Apple seeks to block sale of RadioShack customer data

Apple has filed a court objection against the sale of RadioShack customer data for those who had purchased its products, reports Ars Technica.

When RadioShack filed for bankruptcy in February, it sought a court-supervised sell-off of its $1.2 billion of assets, which included a database containing 117 million RadioShack customers’ personal data. This data is part of the package that hedge fund Standard General is due to acquire after is winning bid of $26.2 million this week, along with the RadioShack name and remaining assets.

Gizmodo reports that this data includes more than 13 million email addresses and 65 million physical addresses.

However Apple has called for data on its customers to be exempt from the sale, claiming that a separate agreement the two companies arrange precludes any data release. “In order to protect its customers’ personal information, Apple oversees the collection and use of customer information collected by its retail partners, including RadioShack,” reads Apple’s filing with the court.

“The Reseller Agreement between Apple and RadioShack protects information collected by RadioShack regarding purchasers of Apple products (the “Apple Customer Information”) and prohibits the proposed sale of such information,” it adds.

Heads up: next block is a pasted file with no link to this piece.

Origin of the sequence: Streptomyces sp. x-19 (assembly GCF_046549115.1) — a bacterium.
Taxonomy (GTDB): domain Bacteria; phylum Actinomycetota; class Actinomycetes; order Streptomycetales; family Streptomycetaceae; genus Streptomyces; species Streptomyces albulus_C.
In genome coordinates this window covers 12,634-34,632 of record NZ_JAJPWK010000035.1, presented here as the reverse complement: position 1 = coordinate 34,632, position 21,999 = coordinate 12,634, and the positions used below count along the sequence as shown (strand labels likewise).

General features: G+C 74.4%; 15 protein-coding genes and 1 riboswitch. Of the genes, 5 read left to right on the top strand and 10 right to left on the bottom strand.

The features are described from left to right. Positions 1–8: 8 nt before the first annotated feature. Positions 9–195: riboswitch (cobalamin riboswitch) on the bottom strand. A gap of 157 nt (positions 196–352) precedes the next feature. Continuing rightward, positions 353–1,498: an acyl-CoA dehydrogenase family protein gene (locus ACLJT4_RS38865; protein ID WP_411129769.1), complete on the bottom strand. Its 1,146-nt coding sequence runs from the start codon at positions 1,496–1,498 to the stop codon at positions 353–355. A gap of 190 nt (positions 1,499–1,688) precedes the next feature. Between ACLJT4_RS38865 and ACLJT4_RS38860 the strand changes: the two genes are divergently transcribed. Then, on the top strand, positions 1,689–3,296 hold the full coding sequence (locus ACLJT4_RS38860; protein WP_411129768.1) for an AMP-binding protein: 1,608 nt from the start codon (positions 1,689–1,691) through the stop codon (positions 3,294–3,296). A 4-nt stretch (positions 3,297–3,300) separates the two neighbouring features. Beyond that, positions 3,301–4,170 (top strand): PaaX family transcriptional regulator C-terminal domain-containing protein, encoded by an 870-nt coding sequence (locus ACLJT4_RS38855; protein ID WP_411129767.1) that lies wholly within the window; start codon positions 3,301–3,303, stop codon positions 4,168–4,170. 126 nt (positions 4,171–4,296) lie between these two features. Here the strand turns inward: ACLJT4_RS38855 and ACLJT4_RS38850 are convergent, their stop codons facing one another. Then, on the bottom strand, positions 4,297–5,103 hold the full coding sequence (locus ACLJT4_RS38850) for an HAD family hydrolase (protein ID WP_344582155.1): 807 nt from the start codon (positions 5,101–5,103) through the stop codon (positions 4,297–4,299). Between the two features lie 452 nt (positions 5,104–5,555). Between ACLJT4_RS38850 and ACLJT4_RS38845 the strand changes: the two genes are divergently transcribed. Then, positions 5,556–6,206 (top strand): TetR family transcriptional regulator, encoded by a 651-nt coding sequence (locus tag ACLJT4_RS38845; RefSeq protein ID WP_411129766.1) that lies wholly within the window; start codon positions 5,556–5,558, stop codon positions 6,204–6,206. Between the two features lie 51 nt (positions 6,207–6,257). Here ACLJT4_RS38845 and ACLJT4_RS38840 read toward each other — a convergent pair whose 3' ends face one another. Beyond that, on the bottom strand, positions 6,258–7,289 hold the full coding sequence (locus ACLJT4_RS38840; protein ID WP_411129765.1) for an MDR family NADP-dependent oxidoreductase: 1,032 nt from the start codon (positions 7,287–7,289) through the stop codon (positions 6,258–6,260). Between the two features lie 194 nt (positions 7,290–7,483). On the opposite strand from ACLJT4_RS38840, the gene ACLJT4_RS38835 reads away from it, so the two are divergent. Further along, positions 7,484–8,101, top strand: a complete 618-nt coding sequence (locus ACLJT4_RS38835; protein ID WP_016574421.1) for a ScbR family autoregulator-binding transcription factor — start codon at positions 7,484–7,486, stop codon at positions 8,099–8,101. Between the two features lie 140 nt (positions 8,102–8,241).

The iPhone manufacturer is not the only company raising objections at the potential sale of customer data. AT&T is also attempting to block the sale of data pertaining to its cellphone contracts, concerned that RadioShack “seemingly intends” to sell information obtained during the sale of their devices.

As Digital Trends reports, things may well turn out in Apple and AT&T’s favor. Bankruptcy Judge Brendan L. Shannan has not yet approved the sale (for which a hearing is scheduled for May 20), and has already indicated that he would not approve a sale of customer data if its legality is in question.

Not only that, but others have expressed their concern about the sale of any data, with Texas Attorney General Ken Paxton arguing that selling customer data is a “false, misleading, and deceptive business practice.” This references a line in RadioShack’s website privacy policy which allegedly stated, “At RadioShack, we respect your privacy. We do not sell our mailing list.”

Ken Wolter /

Author , ESET

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